As I wrote in the previous post, in my part of the world – inner suburban Melbourne – it’s easy to be vegetarian or vegan (veg*an). Restaurants and shops cater for us. But the further I get away from home, the more difficult it is to find decent vegan food. By decent I mean not highly processed and full of sugar, salt and unhealthy fat.
In Germany …
It’s different in Germany, where major supermarket and discount chains now cater for the needs of veg*ans. There is also a vegan supermarket chain. Veganz was founded in 2011, has nine supermarkets, and a turnover of € 12 million. Its home brand products are also available in the supermarket chains Kaisers Tengelmann, Globus, Metro and from later this month in Edeka.
An estimated 10% of Germans follow a vegetarian and 1.1% a vegan diet, with women and young people much more likely to do so. A survey of 850 vegans conducted at Hamburg University found that they are on average 32 years old, female (80%), well educated, and nearly 90% were vegan for five years or less. They came to live vegan mainly through friends.
An article in the economics part of the Frankfurter Allgemeine newspaper claims that the vegan trend is increasing since it is marketed with a focus on lifestyle rather than moral argument. In particular, sales of the following plant-based products increased during 2014:
- dairy cream alternatives (59%)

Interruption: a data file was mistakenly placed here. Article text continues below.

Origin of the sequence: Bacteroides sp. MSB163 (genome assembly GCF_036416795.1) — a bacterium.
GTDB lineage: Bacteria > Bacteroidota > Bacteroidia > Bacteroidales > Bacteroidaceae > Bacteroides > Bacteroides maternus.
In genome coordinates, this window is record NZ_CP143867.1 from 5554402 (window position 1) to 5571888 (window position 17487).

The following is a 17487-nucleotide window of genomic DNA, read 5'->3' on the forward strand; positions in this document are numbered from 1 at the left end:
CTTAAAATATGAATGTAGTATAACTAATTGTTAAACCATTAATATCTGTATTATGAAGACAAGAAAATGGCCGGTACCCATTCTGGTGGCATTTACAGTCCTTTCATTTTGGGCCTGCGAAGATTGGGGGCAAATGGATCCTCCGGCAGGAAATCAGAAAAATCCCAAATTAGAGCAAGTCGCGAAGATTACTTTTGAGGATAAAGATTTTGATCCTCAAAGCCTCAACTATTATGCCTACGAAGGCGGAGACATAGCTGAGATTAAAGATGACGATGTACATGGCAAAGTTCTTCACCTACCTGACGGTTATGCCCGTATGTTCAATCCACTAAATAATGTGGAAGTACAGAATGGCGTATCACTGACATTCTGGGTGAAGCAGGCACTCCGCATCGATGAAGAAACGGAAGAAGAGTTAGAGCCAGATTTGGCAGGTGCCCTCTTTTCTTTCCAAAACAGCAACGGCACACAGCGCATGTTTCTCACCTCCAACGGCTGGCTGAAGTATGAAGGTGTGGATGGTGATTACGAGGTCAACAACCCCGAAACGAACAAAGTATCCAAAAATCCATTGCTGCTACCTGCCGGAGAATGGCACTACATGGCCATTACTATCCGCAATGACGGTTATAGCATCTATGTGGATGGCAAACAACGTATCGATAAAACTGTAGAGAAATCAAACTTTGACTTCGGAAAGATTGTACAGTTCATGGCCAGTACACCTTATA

- soy yoghurt (43%)
- soy drinks (15%)
- meat alternatives (13%)
Meanwhile, the sale of meat and sausages (-4%) and dairy drinks (-3%) decreased during 2014. Germans still eat a lot of meat and sausages, but the trend is downwards. So much so, that companies that in the past have exclusively produced animal products are now also offering veg*an alternatives. Surprisingly, while food labels with animal welfare information are becoming more common, organically produced meat is not gaining a greater market share (currently 2%).
During the first quarter of 2015, turnover of veg*an products increased by 27% compared to the same time a year earlier.
And in other countries …
One in ten people in Sweden follow a vegetarian (6%) or vegan (4%) diet, according to a poll conducted by Demoskop earlier this year. Of the non-vegetarians, 37% said their interest in purchasing vegetarian products had increased over the past year. Young people are most likely to describe themselves as veg*an (17% of 15-34 year-olds).
In Britain, 12% of the population follow a veg*an diet. Many more are cutting down on meat.
In the UK alone, Mintel estimates the meat-free food market to have hit £625 million in 2013 and further forecasts it to rise to £657 in 2014, up from £543 million in 2009. Indeed, Mintel’s research reveals that almost half (48%) of Brits see meat-free products as environmentally friendly and 52% see them as healthy.
Research from Mintel also found that 12% of global food and drink products launched in 2013 carried a vegetarian claim, up from 6% in 2009; and 2% of global food and drink launches carried a vegan claim in 2013, up from 1% in 2009.
Back to my last post. I had asked the major supermarket chains – Coles, Woolworths, Aldi and Metcash – whether they had recently launched veg*an products and whether they expected the demand for veg*an products to rise. Metcash never responded, and the others advised that changes in their product range are up to customer demand.
So let’s demand more veg*an products. A plant-based diet is good for our health and that of the planet. It’s kind to animals. It’s the ethical choice.